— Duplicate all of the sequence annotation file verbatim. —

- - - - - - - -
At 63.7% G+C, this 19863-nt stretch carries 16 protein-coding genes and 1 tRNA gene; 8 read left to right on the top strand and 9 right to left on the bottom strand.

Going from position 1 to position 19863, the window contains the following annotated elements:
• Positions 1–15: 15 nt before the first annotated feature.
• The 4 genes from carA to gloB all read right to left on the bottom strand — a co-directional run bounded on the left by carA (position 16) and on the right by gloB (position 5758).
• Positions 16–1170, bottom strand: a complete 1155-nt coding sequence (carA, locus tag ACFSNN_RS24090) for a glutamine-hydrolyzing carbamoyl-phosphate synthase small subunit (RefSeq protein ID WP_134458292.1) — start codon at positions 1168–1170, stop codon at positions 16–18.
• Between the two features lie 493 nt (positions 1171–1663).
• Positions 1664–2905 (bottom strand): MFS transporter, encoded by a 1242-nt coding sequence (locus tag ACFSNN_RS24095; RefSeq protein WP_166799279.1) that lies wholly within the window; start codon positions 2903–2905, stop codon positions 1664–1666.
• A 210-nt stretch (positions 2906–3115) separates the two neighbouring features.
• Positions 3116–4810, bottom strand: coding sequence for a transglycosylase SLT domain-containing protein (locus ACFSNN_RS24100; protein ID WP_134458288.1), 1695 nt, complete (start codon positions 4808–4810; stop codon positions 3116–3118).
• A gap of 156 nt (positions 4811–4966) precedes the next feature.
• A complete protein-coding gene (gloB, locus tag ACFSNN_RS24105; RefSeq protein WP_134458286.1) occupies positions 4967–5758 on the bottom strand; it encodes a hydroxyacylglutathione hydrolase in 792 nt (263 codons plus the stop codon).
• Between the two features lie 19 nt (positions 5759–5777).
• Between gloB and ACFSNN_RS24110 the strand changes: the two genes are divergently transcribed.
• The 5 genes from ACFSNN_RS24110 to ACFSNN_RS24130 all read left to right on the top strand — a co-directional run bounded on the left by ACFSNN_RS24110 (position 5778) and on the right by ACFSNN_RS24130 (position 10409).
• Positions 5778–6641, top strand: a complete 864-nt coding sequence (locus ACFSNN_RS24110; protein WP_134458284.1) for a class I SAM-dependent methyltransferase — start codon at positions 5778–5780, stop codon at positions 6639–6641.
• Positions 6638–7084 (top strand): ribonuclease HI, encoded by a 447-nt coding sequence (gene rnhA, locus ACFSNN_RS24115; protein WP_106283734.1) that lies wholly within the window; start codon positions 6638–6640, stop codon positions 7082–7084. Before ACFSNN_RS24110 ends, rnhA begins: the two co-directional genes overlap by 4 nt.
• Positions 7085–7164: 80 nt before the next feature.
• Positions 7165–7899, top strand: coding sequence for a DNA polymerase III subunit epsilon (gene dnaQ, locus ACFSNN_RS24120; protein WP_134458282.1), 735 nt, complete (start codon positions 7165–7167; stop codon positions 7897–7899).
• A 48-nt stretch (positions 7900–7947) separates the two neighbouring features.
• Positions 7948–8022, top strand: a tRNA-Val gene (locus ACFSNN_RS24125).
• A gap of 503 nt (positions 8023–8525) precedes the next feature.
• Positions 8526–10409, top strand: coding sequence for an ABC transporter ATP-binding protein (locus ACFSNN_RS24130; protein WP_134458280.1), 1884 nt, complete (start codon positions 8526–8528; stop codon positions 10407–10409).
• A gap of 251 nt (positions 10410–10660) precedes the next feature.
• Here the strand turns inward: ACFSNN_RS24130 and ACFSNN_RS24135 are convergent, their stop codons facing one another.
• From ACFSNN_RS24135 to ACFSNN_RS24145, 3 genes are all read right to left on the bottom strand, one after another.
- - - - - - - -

At 63.7% G+C, this 19863-nt stretch carries 16 protein-coding genes and 1 tRNA gene; 8 read left to right on the top strand and 9 right to left on the bottom strand.

Going from position 1 to position 19863, the window contains the following annotated elements:
• Positions 1–15: 15 nt before the first annotated feature.
• The 4 genes from carA to gloB all read right to left on the bottom strand — a co-directional run bounded on the left by carA (position 16) and on the right by gloB (position 5758).
• Positions 16–1170, bottom strand: a complete 1155-nt coding sequence (carA, locus tag ACFSNN_RS24090) for a glutamine-hydrolyzing carbamoyl-phosphate synthase small subunit (RefSeq protein ID WP_134458292.1) — start codon at positions 1168–1170, stop codon at positions 16–18.
• Between the two features lie 493 nt (positions 1171–1663).
• Positions 1664–2905 (bottom strand): MFS transporter, encoded by a 1242-nt coding sequence (locus tag ACFSNN_RS24095; RefSeq protein WP_166799279.1) that lies wholly within the window; start codon positions 2903–2905, stop codon positions 1664–1666.
• A 210-nt stretch (positions 2906–3115) separates the two neighbouring features.
• Positions 3116–4810, bottom strand: coding sequence for a transglycosylase SLT domain-containing protein (locus ACFSNN_RS24100; protein ID WP_134458288.1), 1695 nt, complete (start codon positions 4808–4810; stop codon positions 3116–3118).
• A gap of 156 nt (positions 4811–4966) precedes the next feature.
• A complete protein-coding gene (gloB, locus tag ACFSNN_RS24105; RefSeq protein WP_134458286.1) occupies positions 4967–5758 on the bottom strand; it encodes a hydroxyacylglutathione hydrolase in 792 nt (263 codons plus the stop codon).
• Between the two features lie 19 nt (positions 5759–5777).
• Between gloB and ACFSNN_RS24110 the strand changes: the two genes are divergently transcribed.
• The 5 genes from ACFSNN_RS24110 to ACFSNN_RS24130 all read left to right on the top strand — a co-directional run bounded on the left by ACFSNN_RS24110 (position 5778) and on the right by ACFSNN_RS24130 (position 10409).
• Positions 5778–6641, top strand: a complete 864-nt coding sequence (locus ACFSNN_RS24110; protein WP_134458284.1) for a class I SAM-dependent methyltransferase — start codon at positions 5778–5780, stop codon at positions 6639–6641.
• Positions 6638–7084 (top strand): ribonuclease HI, encoded by a 447-nt coding sequence (gene rnhA, locus ACFSNN_RS24115; protein WP_106283734.1) that lies wholly within the window; start codon positions 6638–6640, stop codon positions 7082–7084. Before ACFSNN_RS24110 ends, rnhA begins: the two co-directional genes overlap by 4 nt.
• Positions 7085–7164: 80 nt before the next feature.
• Positions 7165–7899, top strand: coding sequence for a DNA polymerase III subunit epsilon (gene dnaQ, locus ACFSNN_RS24120; protein WP_134458282.1), 735 nt, complete (start codon positions 7165–7167; stop codon positions 7897–7899).
• A 48-nt stretch (positions 7900–7947) separates the two neighbouring features.
• Positions 7948–8022, top strand: a tRNA-Val gene (locus ACFSNN_RS24125).
• A gap of 503 nt (positions 8023–8525) precedes the next feature.
• Positions 8526–10409, top strand: coding sequence for an ABC transporter ATP-binding protein (locus ACFSNN_RS24130; protein WP_134458280.1), 1884 nt, complete (start codon positions 8526–8528; stop codon positions 10407–10409).
• A gap of 251 nt (positions 10410–10660) precedes the next feature.
• Here the strand turns inward: ACFSNN_RS24130 and ACFSNN_RS24135 are convergent, their stop codons facing one another.
• From ACFSNN_RS24135 to ACFSNN_RS24145, 3 genes are all read right to left on the bottom strand, one after another.